sarkasm: New solar power source and storage developed By Claire Heald BBC News 21 January 2020 198 comments Share this with Facebook Share this with Messenger Share this with Twitter Share this with Email Share Related Topics Climate change Image copyright Solivus Image caption A solar arc at the University of Surrey where researchers will assess public reaction A new form of combined solar power generation and storage is being developed for the UK. It couples thin, flexible, lighter solar sheets with energy storage to power buildings or charge vehicles off-grid. The company behind it, Solivus, plans to cover the roofs of large industrial buildings with the solar fabric. These include supermarket warehouses and delivery company distribution centres. But Solivus also plans to manufacture solar units or "arcs" for home use. The aim is to create local, renewable energy, to give people and business their own power supply and help the UK towards its target of net zero greenhouse gas emissions by 2050. Organic solar cells set 'remarkable' energy record The solar material is a carbon-based sheet, which the company describes as an "organic photovoltaic" (OPV). It's a material that absorbs sunlight and produces energy. The layered film can be bent into shapes or glued on to flat or curved, vertical or horizontal, surfaces - where panels could not be used or fixed on without damaging the integrity of a building. The firm says the film is one-tenth of the weight of traditional panels in frames - 1.8kg per m2 - contains no rare earth or toxic materials, and lasts for 20 years. It puts its efficiency in a lab at about 13% but says that stays stable as temperatures rise in natural sunlight - a problem with traditional solar panels, although they can function at an average of 15-18% efficiency. The film collects a wider spectrum of light than other panels, manufacturer Heliatek says, while still working on grey days. Image caption Jo Parker-Swift drew inspiration from laurel leaves for the panels The plan is that the energy produced will be stored locally, in an electric vehicle battery, or potentially a flywheel battery, which can quickly release its charge. The five major challenges facing electric vehicles The combination is the brainchild of Jo Parker-Swift, who has a background in biological sciences and has grown and sold two businesses that worked with NHS trusts. But it was a chance meeting on a train with two former energy company bosses and a chat about growing demand that got her thinking about a way to harness enough solar power to take her house and car off-grid. Once home, she looked at the leaves on laurel bushes in her garden, calculating the surface area. "I must have looked like a right nutter," she says, marking all the leaves so she didn't count them twice. But she felt nature might have the answer to energy independence - a large surface area in a small space, to capture sunlight. Something along the lines of a solar tree. Image caption Jo's original notes trying to find a green energy solution So began a two-and-a-half year research and investment journey and a development of the idea that it would not just be one house running off-grid, but business, delivery companies and their vehicles, homes, stadiums, and energy points to charge electric transport. How could graphene transform the future? Transport accounts for 23% of the UK's CO2 emissions, and the government has committed to ending the sale of new petrol or diesel vehicles by 2040. She hopes the film will help in the battle to stop rising levels of CO2 in the atmosphere and the damage to increasingly acidic oceans. Businesses keen to be carbon neutral have reacted positively and Solivus's medium-term plan is to roll out an installation of film on large UK commercial properties and stadiums in 2021/22. Their expectation is a 10,000m2 roof will provide approximately 1MW of energy - about enough to power a block of flats. The company is also working with the University of Manchester's Graphene Engineering Innovation Centre to see if graphene can play a role. Graphene is a strong 2D material just one atom thick, which efficiently conducts heat and electricity. Image copyright Jo Parker Swift Image caption Jo and Ben Ingham installing solar on the farm The next step is more modest - the solar fabric has been installed on a farm building, let to a mobility scooter company that has to charge batteries for its fleet. And the film has been shaped into "arcs" - units with curved sides and a large surface area, designed to absorb more light without needing to track the sun. It is anticipated one unit would be a 1kW (kilowatt) system providing 1,000 kWh (killowatt hours) each year in the UK. University of Surrey researchers are looking at public reaction to the idea and the design. The cost to consumers would come in repayment, not an initial investment, with the aim to come in below current energy bills. Professor Michael Walls, of the Centre for Renewable Energy Systems Technology at Loughborough University, says the concept of lightweight PV on buildings is "exciting" because it opens up new applications for solar. But there are economic and practical hurdles. The current flexible PV market is a fraction of that for traditional rigid solar panels, meaning manufacturers of flexible PV do not have the same economies of scale. So far, he says, some flexible solar films have seen problems where water has seeped through the coating, eventually causing degradation. And the dominant technology in flexible PVs has been CIGS - devices made of copper indium gallium diselenide. "If they can sell at a reasonable cost and avoid technical issues, it would be fantastic, but there are many challenges," he says. The idea of a solar tree may not yet be realised, but the journey is in progress.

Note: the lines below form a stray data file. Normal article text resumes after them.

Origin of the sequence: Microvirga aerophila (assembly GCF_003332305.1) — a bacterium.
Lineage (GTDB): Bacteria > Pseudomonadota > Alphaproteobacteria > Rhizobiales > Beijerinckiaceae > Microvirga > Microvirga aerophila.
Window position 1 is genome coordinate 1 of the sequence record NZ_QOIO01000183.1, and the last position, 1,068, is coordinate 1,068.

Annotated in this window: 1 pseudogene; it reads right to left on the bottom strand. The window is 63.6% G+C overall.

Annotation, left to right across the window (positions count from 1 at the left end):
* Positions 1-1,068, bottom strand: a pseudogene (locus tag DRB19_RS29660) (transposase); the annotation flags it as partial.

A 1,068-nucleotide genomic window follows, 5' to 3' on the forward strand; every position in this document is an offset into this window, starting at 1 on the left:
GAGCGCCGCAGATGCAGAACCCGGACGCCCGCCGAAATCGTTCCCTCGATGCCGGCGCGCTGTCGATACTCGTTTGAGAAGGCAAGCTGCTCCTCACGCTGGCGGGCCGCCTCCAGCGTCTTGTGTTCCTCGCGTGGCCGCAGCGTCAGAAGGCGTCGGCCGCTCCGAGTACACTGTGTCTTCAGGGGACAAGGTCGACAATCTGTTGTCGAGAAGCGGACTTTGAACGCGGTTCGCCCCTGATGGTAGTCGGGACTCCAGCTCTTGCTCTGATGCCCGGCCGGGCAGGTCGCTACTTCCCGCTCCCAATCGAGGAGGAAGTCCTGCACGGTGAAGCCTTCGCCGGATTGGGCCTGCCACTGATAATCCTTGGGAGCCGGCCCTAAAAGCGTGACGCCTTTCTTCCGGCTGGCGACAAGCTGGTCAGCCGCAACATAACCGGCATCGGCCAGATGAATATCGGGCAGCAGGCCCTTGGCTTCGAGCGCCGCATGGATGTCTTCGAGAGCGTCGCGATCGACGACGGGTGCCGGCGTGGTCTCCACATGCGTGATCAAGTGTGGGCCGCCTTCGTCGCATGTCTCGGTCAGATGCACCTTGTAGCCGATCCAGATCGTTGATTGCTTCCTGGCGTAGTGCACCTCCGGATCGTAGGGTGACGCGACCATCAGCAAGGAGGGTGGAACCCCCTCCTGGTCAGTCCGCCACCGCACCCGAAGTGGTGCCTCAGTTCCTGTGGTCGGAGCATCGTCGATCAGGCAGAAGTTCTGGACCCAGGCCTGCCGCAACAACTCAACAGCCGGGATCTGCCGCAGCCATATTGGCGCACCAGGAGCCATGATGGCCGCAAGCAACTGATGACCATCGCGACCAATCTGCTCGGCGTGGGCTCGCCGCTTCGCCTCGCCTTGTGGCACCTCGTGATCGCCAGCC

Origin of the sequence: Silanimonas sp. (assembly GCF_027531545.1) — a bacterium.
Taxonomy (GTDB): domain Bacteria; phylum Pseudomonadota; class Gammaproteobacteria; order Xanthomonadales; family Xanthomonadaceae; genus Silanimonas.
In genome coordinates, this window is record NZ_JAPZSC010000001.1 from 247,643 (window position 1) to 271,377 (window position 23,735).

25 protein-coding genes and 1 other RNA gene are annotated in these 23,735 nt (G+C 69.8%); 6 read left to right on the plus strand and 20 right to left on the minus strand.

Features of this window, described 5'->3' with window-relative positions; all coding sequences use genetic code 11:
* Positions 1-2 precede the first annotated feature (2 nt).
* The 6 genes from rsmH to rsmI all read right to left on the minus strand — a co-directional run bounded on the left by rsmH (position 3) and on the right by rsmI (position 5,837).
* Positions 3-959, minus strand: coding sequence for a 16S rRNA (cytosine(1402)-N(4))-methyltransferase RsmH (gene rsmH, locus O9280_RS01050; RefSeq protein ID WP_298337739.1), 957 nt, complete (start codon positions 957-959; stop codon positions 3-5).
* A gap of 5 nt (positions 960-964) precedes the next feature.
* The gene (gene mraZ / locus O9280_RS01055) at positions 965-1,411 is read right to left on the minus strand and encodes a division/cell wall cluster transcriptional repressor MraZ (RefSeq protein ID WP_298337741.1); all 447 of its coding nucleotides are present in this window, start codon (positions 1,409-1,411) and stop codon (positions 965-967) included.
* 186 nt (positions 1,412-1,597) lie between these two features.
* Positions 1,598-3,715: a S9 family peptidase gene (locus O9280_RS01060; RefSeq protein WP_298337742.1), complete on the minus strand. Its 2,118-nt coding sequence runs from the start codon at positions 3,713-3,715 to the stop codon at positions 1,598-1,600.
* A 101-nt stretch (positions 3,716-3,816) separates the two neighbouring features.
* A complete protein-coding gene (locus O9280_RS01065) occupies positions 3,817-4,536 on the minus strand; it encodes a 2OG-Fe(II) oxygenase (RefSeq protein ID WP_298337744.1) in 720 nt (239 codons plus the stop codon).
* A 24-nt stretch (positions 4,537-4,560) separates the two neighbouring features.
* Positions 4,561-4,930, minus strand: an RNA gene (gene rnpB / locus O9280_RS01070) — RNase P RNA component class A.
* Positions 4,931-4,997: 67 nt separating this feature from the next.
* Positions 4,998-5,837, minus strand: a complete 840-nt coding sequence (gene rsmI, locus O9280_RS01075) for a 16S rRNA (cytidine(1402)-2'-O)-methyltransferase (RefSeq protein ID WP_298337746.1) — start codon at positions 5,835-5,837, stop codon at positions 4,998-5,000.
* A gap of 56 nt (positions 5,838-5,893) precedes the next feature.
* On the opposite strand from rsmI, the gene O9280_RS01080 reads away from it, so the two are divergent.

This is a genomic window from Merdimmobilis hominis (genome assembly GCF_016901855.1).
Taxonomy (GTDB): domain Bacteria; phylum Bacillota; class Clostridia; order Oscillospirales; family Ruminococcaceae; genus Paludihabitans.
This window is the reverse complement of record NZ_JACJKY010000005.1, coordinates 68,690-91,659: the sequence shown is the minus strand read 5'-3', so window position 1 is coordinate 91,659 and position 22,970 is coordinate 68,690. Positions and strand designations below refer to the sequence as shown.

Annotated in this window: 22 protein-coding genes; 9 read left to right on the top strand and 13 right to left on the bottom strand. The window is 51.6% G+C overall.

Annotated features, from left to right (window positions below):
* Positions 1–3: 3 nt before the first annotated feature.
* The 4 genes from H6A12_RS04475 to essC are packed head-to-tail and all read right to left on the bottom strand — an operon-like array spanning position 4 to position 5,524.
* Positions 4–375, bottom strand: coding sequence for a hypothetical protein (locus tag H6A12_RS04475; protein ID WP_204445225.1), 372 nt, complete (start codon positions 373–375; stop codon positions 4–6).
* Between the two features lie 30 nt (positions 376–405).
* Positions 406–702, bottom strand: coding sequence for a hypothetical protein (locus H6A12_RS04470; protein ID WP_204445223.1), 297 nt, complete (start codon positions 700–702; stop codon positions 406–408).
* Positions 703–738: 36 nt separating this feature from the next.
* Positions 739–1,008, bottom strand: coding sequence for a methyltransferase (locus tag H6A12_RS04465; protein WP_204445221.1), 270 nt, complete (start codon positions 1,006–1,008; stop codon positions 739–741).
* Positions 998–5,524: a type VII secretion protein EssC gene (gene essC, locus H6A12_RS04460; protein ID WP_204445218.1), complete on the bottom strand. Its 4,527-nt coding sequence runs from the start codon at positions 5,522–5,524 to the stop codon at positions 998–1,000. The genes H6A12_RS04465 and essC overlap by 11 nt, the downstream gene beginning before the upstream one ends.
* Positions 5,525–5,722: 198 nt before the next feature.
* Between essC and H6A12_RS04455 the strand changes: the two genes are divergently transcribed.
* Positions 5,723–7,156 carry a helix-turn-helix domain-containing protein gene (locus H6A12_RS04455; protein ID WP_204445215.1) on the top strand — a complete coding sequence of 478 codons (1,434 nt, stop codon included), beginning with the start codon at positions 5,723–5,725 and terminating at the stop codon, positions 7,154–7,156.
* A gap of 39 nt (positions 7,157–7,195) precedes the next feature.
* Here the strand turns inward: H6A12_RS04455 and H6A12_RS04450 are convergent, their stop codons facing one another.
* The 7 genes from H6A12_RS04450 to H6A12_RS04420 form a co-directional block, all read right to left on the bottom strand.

hazl: Adrian Potts, Chief Executive Officer of AGM, said: "This is a landmark moment for AGM. The fact that a leading mainstream retailer is now advertising and selling a product with AGM's graphene in it, both online and instore, gives a clear signal of the confidence that paint formulators and their customers now have in the exceptional performance benefits and value opportunity, as well as the stability and long-term reliability, of our graphene products." 'Jim Miller, Commercial Director at JBL, commented: "We are delighted to launch these ground-breaking products into the market. They have been received very positively in the marketplace and will offer the end user significant benefits over and above existing products in the market, as well as adding value to our customers' propositions." The key advantage of the new aerosol primer, as advertised to consumers, is the exceptional corrosion protection (1750+ hours ASTM G-85), that has resulted from the incorporation of AGM's graphene dispersion. As a zinc-free primer system, the paint also has positive environmental and performance features. JBL formally launched its Hycote anti-corrosion automotive aerosol primer at the Automechanika trade event earlier in 2019 following extensive and rigorous testing of the product with AGM's technical team. AGM expects JBL to continue to ramp up sales through both their distribution channels and direct retail selling based on growing consumer demand'